After listening to some Abe videos on the subject of worry, here are some notes summarizing their message as I understood it:
What is worry according to Abraham Hicks?
- Worry is when you want something – but are thinking about possibilities that are in opposition of it.
(eg you want to be safe, you want to succeed, you want to make sure you get that thing you want, you want to be liked… but are thinking something in opposition of those)
- Worry is: “I want this but… I want this but…”
- Worry is an indicator of where you are on the emotional guidance scale.
- Worry is an emotional indicator that you’re focused on thoughts that don’t feel good. Your worry leads to an emotion that’s saying “This thought isn’t helping”.
- So, if worry tells you that your thought isn’t serving you, worry can be seen as an emotional indicator to ease up and soothe yourself
- Worry is an emotional indicator that you may be slowing down the momentum on what you *do* want.
- Worry is an indicator that on this particular subject, you have some beliefs that you need to soothe and do some work on.
Worry may be the tip of the iceberg, and underneath it are other breliefs that need work. For example, behind a worry about public speaking there may be a fear of failure; or behind a worry about being late for something may be a fear of upsetting or displeasing others; so every layer of the onion would benefit from being soothed to make them “less of a big deal” and to make the whole situation easier on you.
How to deal with worry & how to overcome it:
- Soothe the worries:
It can be helpful to reach for soothing words that talk yourself down from the worry. You know you’re doing it right when your soothing thoughts lead to feelings of relief.
Examples soothing phrases:
- maybe the worst won’t happen
- even if this goes wrong, it’s not *that* important – I’ll still survive
- maybe it’ll turn out ok
- maybe I’ll do well in this
- people have done this before and have been ok, so I could too.
- Shift your focus to better-feeling thoughts:
Focus less specifically on that worry of what could go wrong. Instead, shift your focus in a better feeling direction. Try to focus on:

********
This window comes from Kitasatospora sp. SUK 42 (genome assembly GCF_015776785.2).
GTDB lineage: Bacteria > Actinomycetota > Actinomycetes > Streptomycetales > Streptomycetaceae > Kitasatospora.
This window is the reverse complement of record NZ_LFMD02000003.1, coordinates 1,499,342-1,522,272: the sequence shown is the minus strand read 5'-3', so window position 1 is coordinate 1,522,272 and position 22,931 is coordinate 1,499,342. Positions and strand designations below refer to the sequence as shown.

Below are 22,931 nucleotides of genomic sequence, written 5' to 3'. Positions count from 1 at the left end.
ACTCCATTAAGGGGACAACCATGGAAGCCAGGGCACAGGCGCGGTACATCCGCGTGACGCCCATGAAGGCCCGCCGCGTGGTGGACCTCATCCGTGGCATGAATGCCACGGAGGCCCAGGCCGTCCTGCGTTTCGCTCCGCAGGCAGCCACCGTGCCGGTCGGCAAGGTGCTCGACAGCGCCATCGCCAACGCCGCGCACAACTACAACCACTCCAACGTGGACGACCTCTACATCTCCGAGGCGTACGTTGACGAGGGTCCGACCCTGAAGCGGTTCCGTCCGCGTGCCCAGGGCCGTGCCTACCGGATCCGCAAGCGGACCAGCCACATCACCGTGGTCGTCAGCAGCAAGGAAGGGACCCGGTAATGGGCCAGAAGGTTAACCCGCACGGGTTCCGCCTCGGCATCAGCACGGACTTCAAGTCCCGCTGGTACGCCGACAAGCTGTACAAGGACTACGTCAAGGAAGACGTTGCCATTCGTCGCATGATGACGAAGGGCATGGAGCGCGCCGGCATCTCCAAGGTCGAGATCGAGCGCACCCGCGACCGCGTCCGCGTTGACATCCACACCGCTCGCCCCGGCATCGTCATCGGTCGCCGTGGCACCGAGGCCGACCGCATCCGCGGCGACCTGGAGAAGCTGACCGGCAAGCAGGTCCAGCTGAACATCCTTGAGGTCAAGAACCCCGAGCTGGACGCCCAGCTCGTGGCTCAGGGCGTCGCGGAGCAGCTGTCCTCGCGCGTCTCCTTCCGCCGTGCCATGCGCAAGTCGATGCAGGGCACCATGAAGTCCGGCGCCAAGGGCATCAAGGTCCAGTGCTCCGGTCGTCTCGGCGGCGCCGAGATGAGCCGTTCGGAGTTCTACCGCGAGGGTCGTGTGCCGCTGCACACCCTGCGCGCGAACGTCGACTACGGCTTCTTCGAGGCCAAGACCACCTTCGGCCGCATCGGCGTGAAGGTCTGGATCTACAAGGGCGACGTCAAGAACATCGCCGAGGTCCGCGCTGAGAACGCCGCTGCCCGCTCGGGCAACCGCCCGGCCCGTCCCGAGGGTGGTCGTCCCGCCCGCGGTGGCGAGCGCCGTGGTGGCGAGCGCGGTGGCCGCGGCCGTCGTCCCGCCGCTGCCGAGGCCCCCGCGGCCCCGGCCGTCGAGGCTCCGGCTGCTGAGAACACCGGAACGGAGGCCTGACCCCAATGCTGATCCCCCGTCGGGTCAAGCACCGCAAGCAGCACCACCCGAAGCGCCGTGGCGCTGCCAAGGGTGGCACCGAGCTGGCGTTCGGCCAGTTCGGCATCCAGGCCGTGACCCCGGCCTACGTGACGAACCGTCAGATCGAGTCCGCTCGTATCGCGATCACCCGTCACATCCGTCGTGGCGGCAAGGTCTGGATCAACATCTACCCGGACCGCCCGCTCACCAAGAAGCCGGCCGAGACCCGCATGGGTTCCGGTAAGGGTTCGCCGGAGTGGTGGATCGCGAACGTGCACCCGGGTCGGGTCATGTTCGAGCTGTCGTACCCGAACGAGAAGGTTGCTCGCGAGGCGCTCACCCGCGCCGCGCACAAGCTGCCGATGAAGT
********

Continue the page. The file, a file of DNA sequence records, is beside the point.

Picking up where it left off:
- what is working,
- what can work
- what the best case situation can be
- Recall positive memories:
Recall times well things go well (for you or for others). Recall times when everything usually works out just fine. It is rare that something goes wrong.
- Positive affirmations:
Sometimes these can work, for example:
- No matter what, I will work it out.
Practice self-soothing, positive focus and the above techniques more and more over time.
The first time you do it, it may be tricky to come up with the words but the more you do it the better you get at it.
The more you do it the better you get at reducing worry over time.
- Shift your focus to something else entirely:
If thoughts on the subject are too charged and there’s too much momentum going about them so that every time you try to think of the positive end of the stick you still feel some discomfort because it’s still activating the “unwanted” end of the stick, then either shift your focus onto something else entirely or take drastic action like:
- Take a nap
- Go to sleep for the day
- Go meditate
The result of taking these steps to overcome worry is that you:
- Train your Faith that everything is working out for you (even before you see evidence of this).
- Train your optimism. Your Source knows that what you want is “there” if you just line up with the wanted end of the stick rather than with the unwanted. The vibration of the positive end of the stick is there – you just have to train yourself to hear it more often. This takes desire and a willingness to try.
- Train your vibration consistently to vibrate at a better-feeling place. The happier you are more consistently, the less you worry.